Invention of Capitalism

Review: Gregory Clark on Michael Perelman

Michael Perelman, The Invention of Capitalism: Classical Political Economy and the Secret History of Primitive Accumulation. Durham, NC: Duke University Press, 2000. 412 pp. $22,95 (paper), ISBN: 0-8223-2491-1; $64.95 (cloth), ISBN: 0-8223-2454-7.

Reviewed for EH.NET by Gregory Clark, Department of Economics, University of California-Davis.
Published by EH.NET, March 2001.

One of our popular diversions here in California is "channeling" the thoughts of those who have passed on to the spirit world. Michael Perelman has seemingly by these methods made contact with Karl Marx himself. For his book is a lively polemic directed at the Classical political economists, full of allegations of double dealing and bad faith, that the master himself would have been proud to deliver. Marx lives. He lives in Chico, California.

Perelman interprets Classical political economy as a political program in search of an intellectual justification. Classical economists wanted to promote the interests of the new capitalist class. To this end the Classical system celebrated the virtues of the free market. But free markets were of no use if the capitalist class could not recruit the wage slaves they needed for their factories. So Classical economists simultaneously promoted intervention in markets to strip the peasantry and handicraft workers of the vestiges of their independence and reduce them to the wage labor. They advocated in Marx's terms (or at least in the terms of Marx's English translators) "primitive accumulation" as necessary to make a market economy. But they did not advocate this openly: thus the "secret history of primitive accumulation." Free competition was optimal, unless it produced an independent peasantry unwilling to submit to wage labor. "While energetically promoting their laissez-faire ideology, they championed time and again policies that flew in the face of their laissez-faire principles" (pp. 2-3).

Exhibit A in Perelman's indictment of the Classical mob is the case of the Game Laws. The Game Laws banned the landless and small owners in the countryside from taking game animals. Thus in England by the laws of 1670 to take game even on your own land a person had to meet a very substantial property qualification. In both England and Scotland these laws became more severe as the eighteenth century progressed, and more people were convicted under the laws. Why, asks Perelman, did the new capitalist class and their PR agents, the Political Economists, support these feudal restrictions in favor of the country squires? They did so because it took away the sources of support that kept the poor in the countryside from the factory door. They did so because a hunting peasant was an idle peasant and an insolent peasant, not a docile and dependable worker.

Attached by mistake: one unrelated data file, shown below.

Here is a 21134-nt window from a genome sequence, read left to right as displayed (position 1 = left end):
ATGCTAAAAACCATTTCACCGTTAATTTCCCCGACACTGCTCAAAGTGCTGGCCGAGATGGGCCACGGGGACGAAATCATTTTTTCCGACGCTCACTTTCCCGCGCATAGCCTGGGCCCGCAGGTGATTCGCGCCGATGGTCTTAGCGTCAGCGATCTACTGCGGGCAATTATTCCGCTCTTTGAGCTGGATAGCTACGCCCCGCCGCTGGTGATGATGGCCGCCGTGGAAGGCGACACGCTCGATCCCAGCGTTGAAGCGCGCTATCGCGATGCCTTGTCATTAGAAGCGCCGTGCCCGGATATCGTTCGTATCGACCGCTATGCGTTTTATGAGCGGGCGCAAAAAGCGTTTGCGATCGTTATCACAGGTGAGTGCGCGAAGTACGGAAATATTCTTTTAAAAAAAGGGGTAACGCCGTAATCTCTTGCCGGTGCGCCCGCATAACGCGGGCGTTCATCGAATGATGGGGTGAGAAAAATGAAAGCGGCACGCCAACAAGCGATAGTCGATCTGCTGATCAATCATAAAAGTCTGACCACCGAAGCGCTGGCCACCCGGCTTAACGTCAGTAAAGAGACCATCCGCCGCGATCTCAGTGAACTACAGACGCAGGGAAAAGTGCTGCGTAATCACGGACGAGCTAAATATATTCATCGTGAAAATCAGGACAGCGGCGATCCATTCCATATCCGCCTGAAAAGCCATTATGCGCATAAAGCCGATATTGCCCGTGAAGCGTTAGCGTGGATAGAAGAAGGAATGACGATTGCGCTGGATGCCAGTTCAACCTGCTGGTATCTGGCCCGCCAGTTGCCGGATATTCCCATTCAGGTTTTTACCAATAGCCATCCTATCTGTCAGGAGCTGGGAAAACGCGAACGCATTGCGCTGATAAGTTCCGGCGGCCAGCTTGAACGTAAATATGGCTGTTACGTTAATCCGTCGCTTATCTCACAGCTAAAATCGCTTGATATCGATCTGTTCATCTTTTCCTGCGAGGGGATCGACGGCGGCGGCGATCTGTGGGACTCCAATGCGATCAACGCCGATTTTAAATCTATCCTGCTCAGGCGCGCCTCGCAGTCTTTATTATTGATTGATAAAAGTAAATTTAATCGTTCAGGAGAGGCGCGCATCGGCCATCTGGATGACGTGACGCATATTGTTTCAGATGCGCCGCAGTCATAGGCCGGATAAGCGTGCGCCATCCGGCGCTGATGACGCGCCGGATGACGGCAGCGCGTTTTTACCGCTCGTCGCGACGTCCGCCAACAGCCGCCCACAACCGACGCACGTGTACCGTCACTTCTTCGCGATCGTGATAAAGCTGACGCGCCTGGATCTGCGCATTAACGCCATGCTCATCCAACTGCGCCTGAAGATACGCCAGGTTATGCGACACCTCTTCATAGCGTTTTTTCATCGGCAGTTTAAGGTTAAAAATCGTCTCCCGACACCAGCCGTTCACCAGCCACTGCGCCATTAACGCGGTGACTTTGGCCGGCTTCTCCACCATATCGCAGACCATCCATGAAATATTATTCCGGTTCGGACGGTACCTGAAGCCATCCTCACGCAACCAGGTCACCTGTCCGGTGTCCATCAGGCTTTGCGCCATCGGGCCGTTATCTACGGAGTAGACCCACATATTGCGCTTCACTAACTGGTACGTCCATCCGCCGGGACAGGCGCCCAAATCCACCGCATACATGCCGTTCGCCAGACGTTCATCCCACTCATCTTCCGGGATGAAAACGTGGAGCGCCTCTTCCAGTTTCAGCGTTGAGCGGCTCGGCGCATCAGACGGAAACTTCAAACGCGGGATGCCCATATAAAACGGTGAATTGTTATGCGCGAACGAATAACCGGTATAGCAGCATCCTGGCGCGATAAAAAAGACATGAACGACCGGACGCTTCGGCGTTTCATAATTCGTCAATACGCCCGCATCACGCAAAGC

That is the Perelman claim. What is his evidence? The main evidence that Classical political economy promoted the game laws to dispossess the peasantry is their almost complete silence on the subject! Adam Smith, "that great master of capitalist apologetics" (p. 49), was, writes Perelman, the only Classical Economist to ever mention the Game Laws. Smith, however, condemned the game laws as a feudal relic, noting that "The reason they give is that the prohibition is made to prevent the lower sort of people from spending their time on such unprofitable employment; but the real reason is that they delight in hunting" (p. 50). In light of this Perelman concludes this discussion by noting generously that "Although Smith refuses to acknowledge any association between the Game Laws and the interests of capital, he deserves some credit for broaching the subject, since all other political economists failed to make any mention whatsoever" (p. 51).